The aforementioned plot twist in Teen Wolf is still my favorite plot twist of all time, and it works for some of the same reasons. In fact, it’s a fairly similar plot twist, albeit approached differently. To set the stage very badly: for the mid-(third) season finale, the main characters – Scott, Stiles, and Allison – had to open themselves up to a dark dimension, the Nemeton, in order to save their parents from the Darach. They were warned there would be consequences, as opening yourself up to darkness in any form is a terrible idea. However, these ‘consequences’ were vague, unknowable, and the kids proceeded anyway. They saved their parents, achieved victory against the odds, and we got our happy(ish) mid-season finale.

Stiles, as a character, was always just short of three-dimensional. The plucky comic relief and loyal sidekick, he was a delightful character but also the Token Human; the Samwise Gamgee, the Robin to Scott’s Batman. Season 3b began focusing more on Stiles and working hard to add dimension to him – we see him struggle with PTSD from everything that’s happened previously. It’s hard to be plucky and comedic when you’re constantly being hit with hallucinations, panic attacks, and the fear you might have inherited the genetic issues that killed your mother. Not to mention both Scott and Allison are experiencing similar issues – it’s not just Stiles.

Meanwhile, on the other side of the plot, two Oni have entered Beacon Hills. The deadly Japanese spirits are searching for someone – nobody knows who, but they know that when they find that person, they’re going to kill them. Not only that, but the arrival of the Oni has also brought plenty of chaos – attacks, disappearances, and death. The Oni are the antagonists, with the teens fighting to keep them from killing anyone. The plot directs your focus as Teens vs. Oni, while Stiles’ struggles are easily chalked up to severe PTSD.

And then comes the moment. The Oni approach a terrified Stiles alone in a hallway. You know what’s been happening in town, you know the Oni are causing death somehow, and you know there’s a chance Stiles might actually die.

The Oni – incorporeal spirits so far impossible to kill – reach for Stiles. And Stiles, the Token Human, grabs the Oni’s fist in his. He stares at his hand, shocked. And then he looks at the Oni, and his expression changes from Astounded Stiles to something entirely different and you know suddenly and shockingly that the real villain the whole half-season has been Stiles, and the show has been misdirecting you. (And misdirecting you beautifully.) Turns out the Oni aren’t the real villains – they’re actually (more or less) the good guys, searching for the true cause of the destruction and death haunting Beacon Hills, aka the Nogitsune who has been fighting for control of Stiles’ mind.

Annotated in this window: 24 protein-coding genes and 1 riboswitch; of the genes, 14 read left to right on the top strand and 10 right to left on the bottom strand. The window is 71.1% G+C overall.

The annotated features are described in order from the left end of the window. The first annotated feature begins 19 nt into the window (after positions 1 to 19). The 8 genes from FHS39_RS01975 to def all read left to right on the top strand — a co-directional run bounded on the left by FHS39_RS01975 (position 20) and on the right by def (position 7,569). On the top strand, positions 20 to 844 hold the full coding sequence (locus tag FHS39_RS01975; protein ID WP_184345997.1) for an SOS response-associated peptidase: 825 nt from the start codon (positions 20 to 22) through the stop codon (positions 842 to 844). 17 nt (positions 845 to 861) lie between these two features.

(I even hunted around and found the little clip for you HERE. You’re welcome.)

This plot twist was so well done, and so beautifully built from the ground up, that I think I just stared at the screen in awed silence. I still want to throw a party when I think about it because it was just. so. good.

And it worked because it didn’t rely on Stiles’ personality whatsoever. It was an outside force acted upon the plot – not a twist derived from Who Stiles Is as a Person. It wasn’t Stiles Being Stiles. It was Stiles, being acted on by an outside force. That’s why it was a surprise.

And that, folks, is how you get a plot twist to surprise me. So sally forth, carry on, write your plot happenings, but also write true, grand, shocking Plot Twists. They’re a little extra work – but they’re so worth it.

Now riddle me this – what is YOUR favorite fictional plot twist of all time?

 

A Few Good Reasons to Watch ‘Trollhunters’

Everyone who knows me knows that my favorite show is Prison Break which is why when I began watching Trollhunters and said it tied with Prison Break as my favorite, it sent people into a kind of mild shock. Granted, it’s a Guillermo del Toro show, but it’s an animated show for kids – not my usual fare. To date, the only animated movies/shows I have raved about are either anime, Studio Ghibli, or Kubo and the Two Strings. I was recently asked to explain why I love Trollhunters so much, as those sad few I haven’t yet convinced to watch it are missing out (okay, I added that reasoning on my own but still). With that in mind, I thought I’d just write a list of reasons you should watch it, if saying ‘for my sake’ doesn’t really do the trick. (This is by no means a complete list, but it’s a handful of compelling reasons. I have loads more, just ask.)

• It has a vast range of three-dimensional characters who surprise you.  There are a handful of stereotypical characters, but they’re completely delightful; and most of the characters are far more complex than usually found in an animated family show. You have bad characters become good, deep or tragic backstories for characters who seemed simple, complicated decisions made by gray-area characters, and antagonistic characters making decisions for complicated reasons.

• It has a HUGE amount of characters I freaking adore. If you know me you’ll know this is rare – most shows have ONE character I adore; three at most. In this show I adore…let’s see. AARRRGH, Draal, Not!Enrique, Strickler, Angor Rot, Vendall – they are the characters I flat-out love to pieces, but I love probably fifteen (literally) others I like far more than normal.

• The animation is glorious. I mean glorious. If you’re expecting Dragonriders of Berk, you are very wrong. It’s at least three times as good.